One of South Australia’s largest firms has appointed a new head for the Adelaide office. The “child” of the firm, who is also a rock singer, tells us what he’s got in store
O’Callaghan was born and bred in Adelaide, and has been with the firm since entering as a fresh-faced university graduate 29 years ago. He jokes that he’s almost like a “child” of Piper Alderman, and says he’s chuffed by the appointment.
“I still see the firm in Adelaide as being a really important part of the community, and I’ve always been keen to stay in Adelaide,” he says. “I think I can play a part in it as a firm that’s fairly prominent in the South Australian market.”
He credits a professional development programme, which sees Piper Alderman send its more senior lawyers to complete a law firm leadership course at Harvard Business School, as something that will help him step into Britten-Jones shoes.
“It’s a really good thing for the firm setting up a solid strategic leadership group, and the course helped me put together a framework.”
O’Callaghan, a specialist in intellectual property strategy and management, started thinking about moving into managerial roles over the past 5-10 years, and has headed naturally in that direction as some of the partners who have been around since he first joined the firm, have started to retire.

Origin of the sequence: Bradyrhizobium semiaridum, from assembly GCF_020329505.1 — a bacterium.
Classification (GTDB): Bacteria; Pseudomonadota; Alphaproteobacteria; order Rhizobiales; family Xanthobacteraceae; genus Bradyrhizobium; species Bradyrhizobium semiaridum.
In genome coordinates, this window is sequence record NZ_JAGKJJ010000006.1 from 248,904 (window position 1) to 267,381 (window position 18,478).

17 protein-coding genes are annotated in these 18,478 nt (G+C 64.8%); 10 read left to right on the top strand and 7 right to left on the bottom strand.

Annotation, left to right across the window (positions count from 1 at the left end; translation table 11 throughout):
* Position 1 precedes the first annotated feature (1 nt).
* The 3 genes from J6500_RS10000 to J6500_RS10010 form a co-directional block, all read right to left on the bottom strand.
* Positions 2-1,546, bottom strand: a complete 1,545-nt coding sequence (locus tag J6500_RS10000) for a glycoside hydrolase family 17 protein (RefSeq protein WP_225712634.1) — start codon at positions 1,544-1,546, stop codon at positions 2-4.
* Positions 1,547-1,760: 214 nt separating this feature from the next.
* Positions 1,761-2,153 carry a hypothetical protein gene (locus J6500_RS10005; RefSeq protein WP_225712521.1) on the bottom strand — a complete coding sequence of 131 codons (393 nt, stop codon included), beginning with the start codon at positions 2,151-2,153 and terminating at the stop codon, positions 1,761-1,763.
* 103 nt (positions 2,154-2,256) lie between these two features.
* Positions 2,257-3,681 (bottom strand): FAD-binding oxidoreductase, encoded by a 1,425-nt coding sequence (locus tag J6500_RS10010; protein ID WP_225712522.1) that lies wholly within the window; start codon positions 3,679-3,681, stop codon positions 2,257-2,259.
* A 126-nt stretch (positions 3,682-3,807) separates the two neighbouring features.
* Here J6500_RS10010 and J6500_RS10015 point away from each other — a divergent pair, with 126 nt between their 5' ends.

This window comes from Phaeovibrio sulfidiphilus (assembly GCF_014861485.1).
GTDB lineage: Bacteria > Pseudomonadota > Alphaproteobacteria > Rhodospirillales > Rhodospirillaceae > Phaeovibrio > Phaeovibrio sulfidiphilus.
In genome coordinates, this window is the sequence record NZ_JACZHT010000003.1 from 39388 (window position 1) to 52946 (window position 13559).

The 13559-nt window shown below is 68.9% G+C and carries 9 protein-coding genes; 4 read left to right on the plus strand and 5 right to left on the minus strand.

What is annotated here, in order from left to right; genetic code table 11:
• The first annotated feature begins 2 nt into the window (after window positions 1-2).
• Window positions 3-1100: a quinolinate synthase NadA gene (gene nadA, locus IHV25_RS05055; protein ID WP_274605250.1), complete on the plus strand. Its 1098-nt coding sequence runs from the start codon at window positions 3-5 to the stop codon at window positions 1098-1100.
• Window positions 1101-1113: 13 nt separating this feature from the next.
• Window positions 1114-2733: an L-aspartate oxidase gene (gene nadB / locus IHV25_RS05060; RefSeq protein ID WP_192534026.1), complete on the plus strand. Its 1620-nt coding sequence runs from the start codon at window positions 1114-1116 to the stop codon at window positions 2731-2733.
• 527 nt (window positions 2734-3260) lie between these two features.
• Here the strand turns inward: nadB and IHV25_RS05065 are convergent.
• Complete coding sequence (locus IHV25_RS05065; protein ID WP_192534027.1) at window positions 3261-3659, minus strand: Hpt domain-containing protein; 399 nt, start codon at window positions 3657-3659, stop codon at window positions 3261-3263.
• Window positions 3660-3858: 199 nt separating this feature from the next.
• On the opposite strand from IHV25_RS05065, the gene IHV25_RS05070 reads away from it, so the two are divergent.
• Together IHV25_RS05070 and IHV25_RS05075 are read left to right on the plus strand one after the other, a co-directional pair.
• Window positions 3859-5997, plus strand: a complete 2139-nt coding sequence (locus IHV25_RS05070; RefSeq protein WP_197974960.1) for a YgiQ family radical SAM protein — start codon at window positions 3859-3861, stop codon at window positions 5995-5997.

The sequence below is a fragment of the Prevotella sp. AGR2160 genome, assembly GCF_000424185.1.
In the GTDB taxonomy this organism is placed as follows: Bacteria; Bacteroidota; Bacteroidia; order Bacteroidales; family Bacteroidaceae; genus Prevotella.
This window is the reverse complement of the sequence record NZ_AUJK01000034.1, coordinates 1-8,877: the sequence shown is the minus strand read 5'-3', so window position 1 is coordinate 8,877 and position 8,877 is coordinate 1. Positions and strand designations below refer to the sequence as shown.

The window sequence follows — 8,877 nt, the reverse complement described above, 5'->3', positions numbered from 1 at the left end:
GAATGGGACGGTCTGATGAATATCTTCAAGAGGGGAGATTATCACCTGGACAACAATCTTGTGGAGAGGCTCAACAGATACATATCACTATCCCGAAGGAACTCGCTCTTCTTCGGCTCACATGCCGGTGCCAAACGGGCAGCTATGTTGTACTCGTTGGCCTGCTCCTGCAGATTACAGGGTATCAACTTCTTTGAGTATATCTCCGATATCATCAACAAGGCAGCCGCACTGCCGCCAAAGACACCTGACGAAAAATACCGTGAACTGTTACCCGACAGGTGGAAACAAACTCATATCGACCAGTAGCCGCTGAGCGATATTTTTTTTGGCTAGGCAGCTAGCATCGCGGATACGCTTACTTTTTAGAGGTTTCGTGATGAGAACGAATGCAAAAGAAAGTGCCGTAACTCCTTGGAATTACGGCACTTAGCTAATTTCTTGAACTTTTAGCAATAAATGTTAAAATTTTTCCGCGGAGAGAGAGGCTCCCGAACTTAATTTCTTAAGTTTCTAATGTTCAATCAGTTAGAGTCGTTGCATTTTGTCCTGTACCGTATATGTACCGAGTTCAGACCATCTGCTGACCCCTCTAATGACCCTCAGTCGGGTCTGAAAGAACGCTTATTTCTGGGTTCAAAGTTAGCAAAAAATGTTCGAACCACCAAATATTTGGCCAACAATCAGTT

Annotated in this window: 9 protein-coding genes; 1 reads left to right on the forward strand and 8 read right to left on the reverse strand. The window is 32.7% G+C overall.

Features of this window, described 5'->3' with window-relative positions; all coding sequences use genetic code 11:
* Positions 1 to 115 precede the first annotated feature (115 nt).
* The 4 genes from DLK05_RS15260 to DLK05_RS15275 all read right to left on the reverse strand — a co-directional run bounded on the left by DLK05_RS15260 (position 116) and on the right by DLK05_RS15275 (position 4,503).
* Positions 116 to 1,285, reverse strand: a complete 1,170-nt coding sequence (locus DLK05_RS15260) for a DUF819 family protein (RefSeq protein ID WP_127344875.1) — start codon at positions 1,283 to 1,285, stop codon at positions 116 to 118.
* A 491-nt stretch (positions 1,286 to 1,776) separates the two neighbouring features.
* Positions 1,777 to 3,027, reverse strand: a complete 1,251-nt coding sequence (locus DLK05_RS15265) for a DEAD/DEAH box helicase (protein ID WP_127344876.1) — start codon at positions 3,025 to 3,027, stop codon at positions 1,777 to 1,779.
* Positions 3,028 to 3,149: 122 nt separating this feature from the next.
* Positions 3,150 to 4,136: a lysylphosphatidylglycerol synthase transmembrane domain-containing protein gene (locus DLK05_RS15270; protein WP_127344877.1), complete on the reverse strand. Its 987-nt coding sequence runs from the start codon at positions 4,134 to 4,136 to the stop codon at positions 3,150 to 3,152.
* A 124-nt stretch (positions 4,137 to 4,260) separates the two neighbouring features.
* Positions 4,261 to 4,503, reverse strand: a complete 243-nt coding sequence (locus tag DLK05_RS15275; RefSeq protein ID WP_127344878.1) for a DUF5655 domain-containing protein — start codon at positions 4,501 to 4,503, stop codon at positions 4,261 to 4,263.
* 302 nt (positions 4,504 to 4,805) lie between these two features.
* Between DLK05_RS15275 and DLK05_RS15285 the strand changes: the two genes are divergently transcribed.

He’s got big plans to make the new job his own.
“The goal is to be the corporate law firm of choice in South Australia, and I don’t think we’re necessarily there yet, but I don’t think we’re far off either,” he says. “We want to give the best experience of a professional services firm to the clients, the people who work here, and to the community in general.”
This will involve setting up a series of projects and programmes that will deal with each of the three areas.
It may sound old fashioned, he says, but it’s not completely altruistic.
“It’s also about recognising that a lot of people who work in the law firm, end up being in positions where they are choosing law firms to work with later,” he says. He wants Piper Alderman to be the firm of choice.
O’Callaghan adds that he thinks we can learn from some of the accountant and advisory firms that acknowledge that it’s just not possible for everyone to go on to become a partner, and indeed not all want to either.
“So while they are with us it’s about them having the best platform and environment to develop their professional and technical skills.”
He doesn’t deny he faces challenges, and says the SA market in particular is a tough one with some significant economic challenges.
As well as focusing on Adelaide, these challenges also mean it will be important to look beyond it - nationally and abroad - and help the firm’s younger senior associates and partners attract these clients and build up a big practice, he says.
When O’Callaghan isn’t working, the father of four is training towards his black belt in Tae Kwon Do, or singing in a rock band – although he hasn’t had much time for the latter of late.
“I played with a band called The Strangers for 10 years until a couple of years ago. I then did performances with my sister as a duo called Hey Soul Sister. I’ve been playing guitar and singing all my life,” he says. “I’ll probably keep it more casual for a while though because there is a bit of a time issue [with the new job].”
Britten-Jones, the outgoing head of office who has now finished his six year term, maintains his role as the national deputy managing partner and head of the firm’s property and projects unit.